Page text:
Archive for Hunter Harvey

The Camden Highball (Episode 8): Get to Know Your Orioles Prospects

Posted in Offense, Podcast, Prospects with tags , , , , , , , , , on April 20, 2015 by oriolesprovingground

It’s Monday, so that means there is a new podcast over at ESPN Sweetspot Network Orioles blog Camden Depot.  This week’s guest on the Camden Highball is Tucker Blair of the Baseball Prospectus prospect team to discuss Orioles prospects and Baltimore’s minor league system.

Direct Link to Article –> The Camden Highball: Get to Know Your Orioles Prospects

The Misunderstood Relationship Between Team Chemistry and Sabermetrics

Posted in Uncategorized with tags , , on March 6, 2015 by oriolesprovingground

After inadvertently taking the entire month of February off, I’m finally back with a new article.  Nearly two weeks ago, MASN writer Steve Melewski created an uproar by tweeting the following.

Today at ESPN Sweetspot Network Orioles blog Camden Depot I examine that while he’s technically right, he misses the mark.

Direct Link to Article –> The Misunderstood Relationship Between Team Chemistry and Sabermetrics

Some Thoughts on Ubaldo Jimenez

Posted in Free Agency, Offseason, Pitching with tags , , , , , , , , , , on February 24, 2014 by oriolesprovingground

As of Wednesday February 19, Ubaldo Jimenez officially became a member of the Baltimore Orioles.  The Orioles signed him to a 4-year, $50 million contract.  While he’s expected to perform near the top of the rotation for the duration of the contract, he’s already completed his toughest task, which was passing Baltimore’s physical exam*.  The details of the contract aren’t that important (they can be found here), but at an average annual value of $12.5 million, at first glance this looks like a decent deal for the Orioles, especially if you’re last memory of Jimenez is the unhittable version of him from the 2013 All-Star break to the end of the season.

*I know the whole “passing a Baltimore Orioles physical” has been overdone this offseason, but I felt that it was my duty to make sure I had at least one joke in here about it.  Although any joke probably wouldn’t top this tweet from former Orioles’ pitcher Jeremy Guthrie.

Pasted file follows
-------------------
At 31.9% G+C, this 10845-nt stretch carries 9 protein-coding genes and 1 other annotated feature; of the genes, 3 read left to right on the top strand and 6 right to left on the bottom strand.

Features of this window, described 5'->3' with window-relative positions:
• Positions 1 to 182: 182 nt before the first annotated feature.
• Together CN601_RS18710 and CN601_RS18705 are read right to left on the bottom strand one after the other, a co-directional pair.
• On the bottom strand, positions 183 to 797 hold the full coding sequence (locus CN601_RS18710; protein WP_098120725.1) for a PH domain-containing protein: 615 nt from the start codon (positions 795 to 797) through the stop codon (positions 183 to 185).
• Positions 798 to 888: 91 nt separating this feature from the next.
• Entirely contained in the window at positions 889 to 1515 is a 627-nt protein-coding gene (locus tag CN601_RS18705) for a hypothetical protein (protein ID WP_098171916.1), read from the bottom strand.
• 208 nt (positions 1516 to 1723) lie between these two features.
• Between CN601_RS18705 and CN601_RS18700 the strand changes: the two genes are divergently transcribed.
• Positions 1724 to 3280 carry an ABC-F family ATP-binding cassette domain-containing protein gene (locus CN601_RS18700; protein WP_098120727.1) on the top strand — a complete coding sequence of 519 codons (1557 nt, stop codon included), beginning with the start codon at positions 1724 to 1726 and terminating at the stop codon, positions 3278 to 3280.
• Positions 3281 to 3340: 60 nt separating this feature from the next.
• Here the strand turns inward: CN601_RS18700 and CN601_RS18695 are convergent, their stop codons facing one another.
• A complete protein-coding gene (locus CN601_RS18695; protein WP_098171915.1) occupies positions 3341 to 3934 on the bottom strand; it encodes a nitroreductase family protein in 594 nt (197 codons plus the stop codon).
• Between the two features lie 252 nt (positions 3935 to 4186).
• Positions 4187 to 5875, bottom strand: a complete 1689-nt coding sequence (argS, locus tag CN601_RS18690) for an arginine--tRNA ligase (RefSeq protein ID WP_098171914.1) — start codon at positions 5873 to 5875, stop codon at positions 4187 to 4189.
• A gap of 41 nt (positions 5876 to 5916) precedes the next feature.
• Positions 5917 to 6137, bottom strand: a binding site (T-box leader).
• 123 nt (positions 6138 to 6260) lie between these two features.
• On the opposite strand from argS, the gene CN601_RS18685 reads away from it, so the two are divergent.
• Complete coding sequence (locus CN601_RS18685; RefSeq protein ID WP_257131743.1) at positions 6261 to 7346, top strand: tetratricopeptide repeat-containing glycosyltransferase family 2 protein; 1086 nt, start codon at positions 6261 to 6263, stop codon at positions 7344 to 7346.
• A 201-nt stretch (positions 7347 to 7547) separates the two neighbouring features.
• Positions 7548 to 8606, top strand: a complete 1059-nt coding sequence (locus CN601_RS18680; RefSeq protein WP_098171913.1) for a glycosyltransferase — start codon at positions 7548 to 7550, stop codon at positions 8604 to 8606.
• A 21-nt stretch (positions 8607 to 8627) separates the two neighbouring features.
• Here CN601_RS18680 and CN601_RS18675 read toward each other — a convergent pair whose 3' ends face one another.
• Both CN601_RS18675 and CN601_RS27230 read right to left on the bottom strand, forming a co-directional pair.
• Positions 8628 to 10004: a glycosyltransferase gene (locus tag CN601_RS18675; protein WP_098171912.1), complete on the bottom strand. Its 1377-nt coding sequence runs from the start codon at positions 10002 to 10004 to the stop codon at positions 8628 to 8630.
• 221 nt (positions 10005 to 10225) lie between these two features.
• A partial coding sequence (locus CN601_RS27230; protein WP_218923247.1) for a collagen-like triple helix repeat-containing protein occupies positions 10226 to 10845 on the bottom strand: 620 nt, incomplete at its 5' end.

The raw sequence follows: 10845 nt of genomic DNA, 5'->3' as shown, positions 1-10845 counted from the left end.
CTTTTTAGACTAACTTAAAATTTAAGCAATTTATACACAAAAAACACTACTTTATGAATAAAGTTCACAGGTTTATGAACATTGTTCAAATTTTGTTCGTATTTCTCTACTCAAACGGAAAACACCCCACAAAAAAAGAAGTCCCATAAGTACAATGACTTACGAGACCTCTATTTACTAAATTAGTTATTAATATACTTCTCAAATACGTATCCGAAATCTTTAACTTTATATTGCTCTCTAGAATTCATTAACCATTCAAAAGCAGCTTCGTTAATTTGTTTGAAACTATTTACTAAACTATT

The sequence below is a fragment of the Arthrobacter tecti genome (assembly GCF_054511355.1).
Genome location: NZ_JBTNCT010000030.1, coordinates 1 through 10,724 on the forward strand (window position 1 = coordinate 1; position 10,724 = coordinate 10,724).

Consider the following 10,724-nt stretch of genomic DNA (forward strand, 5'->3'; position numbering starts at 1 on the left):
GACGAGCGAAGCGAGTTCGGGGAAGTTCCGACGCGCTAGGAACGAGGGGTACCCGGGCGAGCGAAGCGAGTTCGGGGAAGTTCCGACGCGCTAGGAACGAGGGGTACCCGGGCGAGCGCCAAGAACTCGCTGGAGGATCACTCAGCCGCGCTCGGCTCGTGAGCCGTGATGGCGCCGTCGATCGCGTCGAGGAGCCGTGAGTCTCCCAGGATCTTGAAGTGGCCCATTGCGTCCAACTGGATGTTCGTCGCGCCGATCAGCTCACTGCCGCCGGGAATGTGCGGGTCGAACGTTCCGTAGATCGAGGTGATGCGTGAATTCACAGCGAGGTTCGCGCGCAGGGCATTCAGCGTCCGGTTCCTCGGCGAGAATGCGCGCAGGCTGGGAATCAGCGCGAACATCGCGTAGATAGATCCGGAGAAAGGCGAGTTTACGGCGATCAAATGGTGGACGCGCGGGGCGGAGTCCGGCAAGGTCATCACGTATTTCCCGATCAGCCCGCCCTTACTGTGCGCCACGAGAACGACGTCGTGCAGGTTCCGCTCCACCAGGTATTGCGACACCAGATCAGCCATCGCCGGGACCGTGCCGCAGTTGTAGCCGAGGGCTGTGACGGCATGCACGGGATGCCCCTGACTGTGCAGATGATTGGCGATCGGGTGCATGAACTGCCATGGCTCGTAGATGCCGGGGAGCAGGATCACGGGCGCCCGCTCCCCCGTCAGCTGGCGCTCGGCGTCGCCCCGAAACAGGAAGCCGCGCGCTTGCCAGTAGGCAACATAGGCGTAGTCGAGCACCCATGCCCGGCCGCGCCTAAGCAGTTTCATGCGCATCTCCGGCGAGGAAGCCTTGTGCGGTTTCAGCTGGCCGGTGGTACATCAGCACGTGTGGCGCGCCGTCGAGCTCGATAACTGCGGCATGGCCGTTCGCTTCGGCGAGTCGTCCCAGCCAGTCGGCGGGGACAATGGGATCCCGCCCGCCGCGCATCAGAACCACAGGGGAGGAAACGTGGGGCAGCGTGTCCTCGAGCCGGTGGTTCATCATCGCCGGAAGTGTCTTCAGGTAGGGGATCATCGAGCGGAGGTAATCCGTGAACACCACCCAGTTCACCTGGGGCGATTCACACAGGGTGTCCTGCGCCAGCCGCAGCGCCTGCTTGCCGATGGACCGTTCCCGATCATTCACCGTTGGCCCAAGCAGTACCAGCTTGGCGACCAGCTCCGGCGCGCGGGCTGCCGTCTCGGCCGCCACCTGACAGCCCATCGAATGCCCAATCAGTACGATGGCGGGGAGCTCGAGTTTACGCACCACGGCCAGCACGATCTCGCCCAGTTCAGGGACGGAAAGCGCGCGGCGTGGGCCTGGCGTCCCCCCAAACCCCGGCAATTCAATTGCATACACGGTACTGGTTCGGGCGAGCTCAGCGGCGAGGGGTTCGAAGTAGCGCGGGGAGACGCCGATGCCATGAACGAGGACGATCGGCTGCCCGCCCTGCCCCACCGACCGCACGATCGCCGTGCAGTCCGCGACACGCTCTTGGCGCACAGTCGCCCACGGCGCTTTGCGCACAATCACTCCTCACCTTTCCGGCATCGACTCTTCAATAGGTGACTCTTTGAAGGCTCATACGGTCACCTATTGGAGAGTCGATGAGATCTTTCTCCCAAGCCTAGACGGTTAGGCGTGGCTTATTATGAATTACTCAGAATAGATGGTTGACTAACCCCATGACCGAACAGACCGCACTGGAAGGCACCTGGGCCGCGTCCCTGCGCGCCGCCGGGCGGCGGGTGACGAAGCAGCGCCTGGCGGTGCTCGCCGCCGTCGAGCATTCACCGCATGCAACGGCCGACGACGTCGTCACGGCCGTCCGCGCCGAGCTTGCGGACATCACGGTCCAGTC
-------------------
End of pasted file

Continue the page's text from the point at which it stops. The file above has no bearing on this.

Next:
If you’ve been reading the different opinions about the Jimenez signing, you see a lot of the emphasis on how the signing affects the team’s playoff chances in 2014.  This is important to talk about for a couple of reasons.  One is that since Jimenez will be 30 years old during the 2014 season, there is a decent chance that the first year of his contract will be his best. Second, with all the recent talk of Baltimore’s current window of contention potentially closing in the next year or two (Hardy and Markakis are free agents after 2014, while Wieters and Davis will be free agents after 2015), it appears that productive seasons from Jimenez will be more valuable to the team’s success in his first 2 years than his last 2 years.  There may be a bit of truth to both of these points, but I don’t necessarily want to focus only on 2014 in this post. Continue reading

The Futility of Mock Drafts

Posted in Draft, Prospects, Rule 4 with tags , , on June 8, 2013 by oriolesprovingground

Last night, Major League Baseball held the first 2 rounds of its first year player draft and the Orioles selected high school left-handed pitcher Hunter Harvey with their first round pick (#22 overall).  Now, I’m not going to pretend that I know anything special about any of these amateur players, because I haven’t seen any of them play on video, let alone in person.  The only thing I know about the players drafted last night is based on what I saw about them in the many articles I read leading up to the draft.  From what I have seen, Harvey projects as a potential ace, but has questions regarding his arm action and his ability to throw an effective third pitch, which makes him a future relief pitcher to some evaluators.